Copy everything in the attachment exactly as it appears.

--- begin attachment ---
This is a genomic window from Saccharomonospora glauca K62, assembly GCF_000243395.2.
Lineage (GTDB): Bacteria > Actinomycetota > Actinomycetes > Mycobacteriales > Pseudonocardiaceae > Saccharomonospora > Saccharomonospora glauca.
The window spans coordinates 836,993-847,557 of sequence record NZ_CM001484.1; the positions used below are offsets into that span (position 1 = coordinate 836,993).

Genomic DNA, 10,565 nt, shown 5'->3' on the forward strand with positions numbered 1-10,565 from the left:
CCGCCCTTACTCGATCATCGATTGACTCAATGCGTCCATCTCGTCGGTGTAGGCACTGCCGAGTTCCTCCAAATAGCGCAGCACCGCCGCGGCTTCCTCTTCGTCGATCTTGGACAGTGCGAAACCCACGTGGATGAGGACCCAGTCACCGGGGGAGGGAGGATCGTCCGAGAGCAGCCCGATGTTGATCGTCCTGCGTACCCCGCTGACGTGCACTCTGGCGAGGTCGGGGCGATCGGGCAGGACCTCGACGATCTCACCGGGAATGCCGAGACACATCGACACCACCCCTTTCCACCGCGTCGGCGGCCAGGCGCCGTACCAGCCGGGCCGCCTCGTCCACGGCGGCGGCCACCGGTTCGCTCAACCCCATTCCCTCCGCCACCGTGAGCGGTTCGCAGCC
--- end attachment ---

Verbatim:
This is a genomic window from Saccharomonospora glauca K62, assembly GCF_000243395.2.
Lineage (GTDB): Bacteria > Actinomycetota > Actinomycetes > Mycobacteriales > Pseudonocardiaceae > Saccharomonospora > Saccharomonospora glauca.
The window spans coordinates 836,993-847,557 of sequence record NZ_CM001484.1; the positions used below are offsets into that span (position 1 = coordinate 836,993).

Genomic DNA, 10,565 nt, shown 5'->3' on the forward strand with positions numbered 1-10,565 from the left:
CCGCCCTTACTCGATCATCGATTGACTCAATGCGTCCATCTCGTCGGTGTAGGCACTGCCGAGTTCCTCCAAATAGCGCAGCACCGCCGCGGCTTCCTCTTCGTCGATCTTGGACAGTGCGAAACCCACGTGGATGAGGACCCAGTCACCGGGGGAGGGAGGATCGTCCGAGAGCAGCCCGATGTTGATCGTCCTGCGTACCCCGCTGACGTGCACTCTGGCGAGGTCGGGGCGATCGGGCAGGACCTCGACGATCTCACCGGGAATGCCGAGACACATCGACACCACCCCTTTCCACCGCGTCGGCGGCCAGGCGCCGTACCAGCCGGGCCGCCTCGTCCACGGCGGCGGCCACCGGTTCGCTCAACCCCATTCCCTCCGCCACCGTGAGCGGTTCGCAGCC